Now we wait. Just because you are summoned for JD, doesn’t necessarily mean you will serve on a jury. For each trial (there are several courts in this building) they draw names from the people in the room and if your name is drawn (lucky you) you are called into the courtroom. The other time I was here, my name wasn’t drawn. In the court room, the trial lawyers ask each potential juror a pertinent question to determine if they want them on the jury. Correct me if I’m wrong (Kelly), they don’t have a limit on how many they can decline. When JT was here, he was called but was rejected (now that’s a rejection I can handle).

In Canada you do not get remunerated for JD unless it is a trial more than 10 days. Then they pay you a whopping $40 per day! Seriously?

As luck would have it at around 10am some big wig came and further pontificated on the value of our presence and then in a long drawn out speech he released us for the week — just like that! Sweet. sweet words: “your service will not be required today, nor for the remainder of the week.” Is it appropriate to cheer in the courthouse? Now I’m done for three years (yup they changed it!)! Yay.

On my way out, you’ll never guess who I bumped into…non-other than Flat Ruthie…she’ll be accompanying JT and I on a short vaycay to Niagara Falls, Ontario where we’ll see the Band from TV as well as do some eating, drinking and shopping (perhaps even in the US where our dollar is ever so strong these days!).

This is the Panna Cotta that I made for our Vegetarian Valentine Dinner last Saturday. I served it with sliced strawberries and a 100 year old balsamic that I lightly drizzled over the plate. Asmita at the Compulsive Foodie inspired this recipe, but I made it lighter and used non-fat ingredients. It worked out very well. I’ll keep this recipe for the summer months.

Panna Cotta with Strawberries and Balsamic Vinegar

Serves 4 in 3.5oz ramekins


  • Non-stick cooking spray
  • 2 tablespoons water
  • 1 1/4 teaspoons unflavored gelatin
  • 1 1/4 cup plain fat free Greek Yogurt
  • 1 1/4 cups carnation fat free condensed milk
  • 1/4 cup sugar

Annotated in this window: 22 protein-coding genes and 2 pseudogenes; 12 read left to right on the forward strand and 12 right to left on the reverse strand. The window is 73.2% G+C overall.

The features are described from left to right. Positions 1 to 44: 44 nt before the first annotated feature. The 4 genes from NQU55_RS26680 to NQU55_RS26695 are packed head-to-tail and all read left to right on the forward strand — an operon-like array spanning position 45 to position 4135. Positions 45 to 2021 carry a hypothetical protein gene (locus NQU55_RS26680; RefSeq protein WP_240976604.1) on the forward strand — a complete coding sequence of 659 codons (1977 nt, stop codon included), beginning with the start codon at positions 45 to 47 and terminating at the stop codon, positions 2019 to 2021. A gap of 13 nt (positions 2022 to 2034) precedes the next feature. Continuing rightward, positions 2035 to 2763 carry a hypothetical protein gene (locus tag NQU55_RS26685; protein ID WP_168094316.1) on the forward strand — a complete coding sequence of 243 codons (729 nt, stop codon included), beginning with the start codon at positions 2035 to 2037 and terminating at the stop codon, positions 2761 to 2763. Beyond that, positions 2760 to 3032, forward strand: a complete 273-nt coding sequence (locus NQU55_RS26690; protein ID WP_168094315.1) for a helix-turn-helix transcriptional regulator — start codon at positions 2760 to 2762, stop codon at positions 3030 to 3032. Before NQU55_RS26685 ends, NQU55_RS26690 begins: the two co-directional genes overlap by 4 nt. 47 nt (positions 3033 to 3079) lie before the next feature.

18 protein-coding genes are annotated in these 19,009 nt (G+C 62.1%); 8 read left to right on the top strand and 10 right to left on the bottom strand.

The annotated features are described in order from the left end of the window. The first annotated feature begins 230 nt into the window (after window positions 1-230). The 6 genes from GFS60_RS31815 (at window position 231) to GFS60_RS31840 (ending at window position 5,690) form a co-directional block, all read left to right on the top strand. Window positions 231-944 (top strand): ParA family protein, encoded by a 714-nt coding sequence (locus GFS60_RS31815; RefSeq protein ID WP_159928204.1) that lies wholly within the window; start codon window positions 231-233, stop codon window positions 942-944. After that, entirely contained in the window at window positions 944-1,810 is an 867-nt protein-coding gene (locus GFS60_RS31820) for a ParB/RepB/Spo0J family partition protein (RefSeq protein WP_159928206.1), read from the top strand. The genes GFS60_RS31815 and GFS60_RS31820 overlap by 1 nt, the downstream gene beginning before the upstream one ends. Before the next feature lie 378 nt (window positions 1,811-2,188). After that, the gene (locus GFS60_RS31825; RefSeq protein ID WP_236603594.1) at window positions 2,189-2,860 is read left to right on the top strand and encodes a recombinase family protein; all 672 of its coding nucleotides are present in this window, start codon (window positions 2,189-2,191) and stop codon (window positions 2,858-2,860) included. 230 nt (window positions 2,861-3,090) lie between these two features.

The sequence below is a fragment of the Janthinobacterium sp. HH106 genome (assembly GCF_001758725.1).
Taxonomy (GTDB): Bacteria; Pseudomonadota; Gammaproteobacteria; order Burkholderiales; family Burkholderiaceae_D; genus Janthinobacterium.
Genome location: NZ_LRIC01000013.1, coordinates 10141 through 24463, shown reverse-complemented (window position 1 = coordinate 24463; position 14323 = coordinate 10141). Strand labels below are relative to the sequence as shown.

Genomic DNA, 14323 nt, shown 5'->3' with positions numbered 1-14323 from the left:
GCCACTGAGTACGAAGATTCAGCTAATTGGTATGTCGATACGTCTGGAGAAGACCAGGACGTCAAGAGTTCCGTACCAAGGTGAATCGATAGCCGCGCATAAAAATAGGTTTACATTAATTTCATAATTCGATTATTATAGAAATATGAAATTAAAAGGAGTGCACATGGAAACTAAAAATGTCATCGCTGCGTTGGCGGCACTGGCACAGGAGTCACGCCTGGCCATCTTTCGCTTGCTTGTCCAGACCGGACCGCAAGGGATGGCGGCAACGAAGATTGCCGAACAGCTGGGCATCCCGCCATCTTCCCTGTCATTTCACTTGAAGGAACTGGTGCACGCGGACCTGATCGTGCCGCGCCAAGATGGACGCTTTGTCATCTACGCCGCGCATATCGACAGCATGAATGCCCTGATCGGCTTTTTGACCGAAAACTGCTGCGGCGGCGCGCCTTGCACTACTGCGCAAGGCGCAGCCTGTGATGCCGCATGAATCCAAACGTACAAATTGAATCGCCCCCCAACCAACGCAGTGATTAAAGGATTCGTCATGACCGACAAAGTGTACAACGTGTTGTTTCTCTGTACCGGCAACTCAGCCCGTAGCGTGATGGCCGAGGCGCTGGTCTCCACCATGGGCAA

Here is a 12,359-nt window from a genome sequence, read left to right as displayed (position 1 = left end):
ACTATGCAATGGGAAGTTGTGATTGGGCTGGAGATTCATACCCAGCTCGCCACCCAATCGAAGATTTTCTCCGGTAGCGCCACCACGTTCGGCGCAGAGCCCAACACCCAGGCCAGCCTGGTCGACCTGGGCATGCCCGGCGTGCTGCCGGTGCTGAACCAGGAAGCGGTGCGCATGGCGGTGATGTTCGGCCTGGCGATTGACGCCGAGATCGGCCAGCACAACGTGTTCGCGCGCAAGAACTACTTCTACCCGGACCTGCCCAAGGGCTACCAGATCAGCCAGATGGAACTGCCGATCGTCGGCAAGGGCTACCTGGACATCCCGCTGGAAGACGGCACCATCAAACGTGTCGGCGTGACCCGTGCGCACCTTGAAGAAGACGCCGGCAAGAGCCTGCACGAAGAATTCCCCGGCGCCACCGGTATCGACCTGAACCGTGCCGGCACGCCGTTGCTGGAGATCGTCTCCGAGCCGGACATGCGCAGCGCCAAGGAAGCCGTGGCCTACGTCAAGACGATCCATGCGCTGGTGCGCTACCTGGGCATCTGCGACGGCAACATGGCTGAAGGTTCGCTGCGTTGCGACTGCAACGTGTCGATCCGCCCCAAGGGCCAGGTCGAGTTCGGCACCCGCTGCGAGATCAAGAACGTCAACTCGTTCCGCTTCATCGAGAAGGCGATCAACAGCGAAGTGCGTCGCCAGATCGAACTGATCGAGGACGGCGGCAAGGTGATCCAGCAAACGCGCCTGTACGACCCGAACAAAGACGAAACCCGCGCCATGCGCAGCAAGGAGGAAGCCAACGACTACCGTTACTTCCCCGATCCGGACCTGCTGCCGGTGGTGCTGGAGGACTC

• 1/2 vanilla bean pod
  • pinch of cardamon
  • 1 quart strawberries
  • Drizzle of aged balsamic vinegar


  1. Spray ramekins with non-stick spray.
  2. Sprinke the gelatin over 2 tbsp water
  3. Heat the milk with the sugar and vanilla bean until almost boiling. Add the softened gelatin and mix until it has entirely melted.
  4. Remove from heat. Remove the vanilla bean pod and scrap the seeds into the milk mixture and mix well. Add the cardamon.
  5. Stir in the Greek Yogurt until well blended. Pour into the prepared ramekins and allow to cool. Once cooled, place in refrigerator overnight to set.
  6. Run a little hot water on the bottom of each ramekin to loosen. Lightly loosen the edges of the ramekins with a sharp knife and turn onto the middle of a large plate. Drizzle with balsamic and decorate with strawberries. Enjoy.

Panna Cotta - a nice light dessert


If you have left over berries, dip them in melted chocolate for a valentine’s day treat.

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Today is Wednesday and it is my first day at the courthouse for jury duty. We don’t live far from the core, so taking the subway is the most efficient way to go, plus parking would set me back about $20 per day (pretty cheap considering it could be as high as $60 per day in the financial district)! Our transit system is called TTC (Toronto Transit Commission), and the subway is often called The Rocket! I’m taking The Rocket downtown. Yes, it is as lame as it sounds! I have to be there at 8:30am. I am not looking forward to it. I hope there is wifi, but then again I do have the 3G network, so I can be in touch. I will take a book, perhaps a title that will make me undesirable to be a juror. Any suggestions?